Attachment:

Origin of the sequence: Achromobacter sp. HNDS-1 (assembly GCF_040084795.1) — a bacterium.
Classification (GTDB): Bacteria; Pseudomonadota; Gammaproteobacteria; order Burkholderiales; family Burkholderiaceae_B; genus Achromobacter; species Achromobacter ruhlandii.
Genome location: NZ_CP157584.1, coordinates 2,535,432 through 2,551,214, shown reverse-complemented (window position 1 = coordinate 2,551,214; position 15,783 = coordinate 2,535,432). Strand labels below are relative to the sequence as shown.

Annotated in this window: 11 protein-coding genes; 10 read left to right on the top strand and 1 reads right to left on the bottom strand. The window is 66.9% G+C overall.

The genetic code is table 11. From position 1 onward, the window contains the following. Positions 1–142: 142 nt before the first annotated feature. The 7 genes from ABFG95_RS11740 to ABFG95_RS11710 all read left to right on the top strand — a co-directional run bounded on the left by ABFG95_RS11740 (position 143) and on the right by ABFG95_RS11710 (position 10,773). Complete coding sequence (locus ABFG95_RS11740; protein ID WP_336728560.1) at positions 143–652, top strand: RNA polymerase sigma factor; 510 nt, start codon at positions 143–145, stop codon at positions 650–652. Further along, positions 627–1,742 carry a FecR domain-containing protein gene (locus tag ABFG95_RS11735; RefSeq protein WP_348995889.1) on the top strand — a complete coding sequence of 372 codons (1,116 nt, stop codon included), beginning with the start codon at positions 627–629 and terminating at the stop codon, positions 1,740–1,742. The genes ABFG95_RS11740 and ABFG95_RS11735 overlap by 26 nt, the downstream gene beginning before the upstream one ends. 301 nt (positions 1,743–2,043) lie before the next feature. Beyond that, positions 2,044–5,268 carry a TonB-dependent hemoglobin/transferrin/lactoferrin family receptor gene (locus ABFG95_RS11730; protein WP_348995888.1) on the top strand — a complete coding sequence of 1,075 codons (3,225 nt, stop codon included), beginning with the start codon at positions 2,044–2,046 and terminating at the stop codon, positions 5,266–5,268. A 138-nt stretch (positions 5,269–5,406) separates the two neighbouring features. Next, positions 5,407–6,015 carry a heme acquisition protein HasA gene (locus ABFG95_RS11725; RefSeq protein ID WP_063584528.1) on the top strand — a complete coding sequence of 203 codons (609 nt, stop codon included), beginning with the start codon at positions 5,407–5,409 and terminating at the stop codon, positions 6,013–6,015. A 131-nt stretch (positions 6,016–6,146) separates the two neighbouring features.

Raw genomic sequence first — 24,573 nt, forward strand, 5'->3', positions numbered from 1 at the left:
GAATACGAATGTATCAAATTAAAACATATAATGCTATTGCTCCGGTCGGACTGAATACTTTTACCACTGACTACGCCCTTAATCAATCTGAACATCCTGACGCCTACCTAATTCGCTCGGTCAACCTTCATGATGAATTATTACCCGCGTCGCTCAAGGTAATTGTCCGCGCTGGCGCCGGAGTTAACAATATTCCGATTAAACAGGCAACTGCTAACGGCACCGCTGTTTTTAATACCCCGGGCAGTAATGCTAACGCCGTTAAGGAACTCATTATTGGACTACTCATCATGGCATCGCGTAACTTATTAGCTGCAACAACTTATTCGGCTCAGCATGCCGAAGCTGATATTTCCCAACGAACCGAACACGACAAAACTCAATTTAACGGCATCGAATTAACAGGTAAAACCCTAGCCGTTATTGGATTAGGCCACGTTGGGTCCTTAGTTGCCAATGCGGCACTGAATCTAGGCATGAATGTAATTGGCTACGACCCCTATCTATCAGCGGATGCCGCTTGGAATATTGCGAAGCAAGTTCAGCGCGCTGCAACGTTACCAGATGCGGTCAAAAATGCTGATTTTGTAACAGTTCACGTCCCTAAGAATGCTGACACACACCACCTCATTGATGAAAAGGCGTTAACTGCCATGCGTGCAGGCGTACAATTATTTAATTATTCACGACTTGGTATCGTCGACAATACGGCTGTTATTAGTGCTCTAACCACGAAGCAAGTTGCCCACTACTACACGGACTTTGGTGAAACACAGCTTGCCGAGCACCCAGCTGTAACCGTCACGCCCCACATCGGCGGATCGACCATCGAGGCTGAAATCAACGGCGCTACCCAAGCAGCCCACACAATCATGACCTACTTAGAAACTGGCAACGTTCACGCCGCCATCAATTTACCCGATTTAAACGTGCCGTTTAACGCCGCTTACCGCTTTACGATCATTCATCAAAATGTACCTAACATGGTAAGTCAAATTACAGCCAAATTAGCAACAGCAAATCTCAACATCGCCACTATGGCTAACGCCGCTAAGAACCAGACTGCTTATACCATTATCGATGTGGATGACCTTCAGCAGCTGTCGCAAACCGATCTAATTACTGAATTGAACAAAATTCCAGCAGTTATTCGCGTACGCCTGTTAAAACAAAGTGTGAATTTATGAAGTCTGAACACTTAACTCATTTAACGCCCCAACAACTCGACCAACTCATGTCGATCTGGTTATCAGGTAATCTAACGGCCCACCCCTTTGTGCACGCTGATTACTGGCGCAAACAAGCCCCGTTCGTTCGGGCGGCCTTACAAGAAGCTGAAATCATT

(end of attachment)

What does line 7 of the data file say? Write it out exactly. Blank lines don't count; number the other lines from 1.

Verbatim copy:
GAATACGAATGTATCAAATTAAAACATATAATGCTATTGCTCCGGTCGGACTGAATACTTTTACCACTGACTACGCCCTTAATCAATCTGAACATCCTGACGCCTACCTAATTCGCTCGGTCAACCTTCATGATGAATTATTACCCGCGTCGCTCAAGGTAATTGTCCGCGCTGGCGCCGGAGTTAACAATATTCCGATTAAACAGGCAACTGCTAACGGCACCGCTGTTTTTAATACCCCGGGCAGTAATGCTAACGCCGTTAAGGAACTCATTATTGGACTACTCATCATGGCATCGCGTAACTTATTAGCTGCAACAACTTATTCGGCTCAGCATGCCGAAGCTGATATTTCCCAACGAACCGAACACGACAAAACTCAATTTAACGGCATCGAATTAACAGGTAAAACCCTAGCCGTTATTGGATTAGGCCACGTTGGGTCCTTAGTTGCCAATGCGGCACTGAATCTAGGCATGAATGTAATTGGCTACGACCCCTATCTATCAGCGGATGCCGCTTGGAATATTGCGAAGCAAGTTCAGCGCGCTGCAACGTTACCAGATGCGGTCAAAAATGCTGATTTTGTAACAGTTCACGTCCCTAAGAATGCTGACACACACCACCTCATTGATGAAAAGGCGTTAACTGCCATGCGTGCAGGCGTACAATTATTTAATTATTCACGACTTGGTATCGTCGACAATACGGCTGTTATTAGTGCTCTAACCACGAAGCAAGTTGCCCACTACTACACGGACTTTGGTGAAACACAGCTTGCCGAGCACCCAGCTGTAACCGTCACGCCCCACATCGGCGGATCGACCATCGAGGCTGAAATCAACGGCGCTACCCAAGCAGCCCACACAATCATGACCTACTTAGAAACTGGCAACGTTCACGCCGCCATCAATTTACCCGATTTAAACGTGCCGTTTAACGCCGCTTACCGCTTTACGATCATTCATCAAAATGTACCTAACATGGTAAGTCAAATTACAGCCAAATTAGCAACAGCAAATCTCAACATCGCCACTATGGCTAACGCCGCTAAGAACCAGACTGCTTATACCATTATCGATGTGGATGACCTTCAGCAGCTGTCGCAAACCGATCTAATTACTGAATTGAACAAAATTCCAGCAGTTATTCGCGTACGCCTGTTAAAACAAAGTGTGAATTTATGAAGTCTGAACACTTAACTCATTTAACGCCCCAACAACTCGACCAACTCATGTCGATCTGGTTATCAGGTAATCTAACGGCCCACCCCTTTGTGCACGCTGATTACTGGCGCAAACAAGCCCCGTTCGTTCGGGCGGCCTTACAAGAAGCTGAAATCATT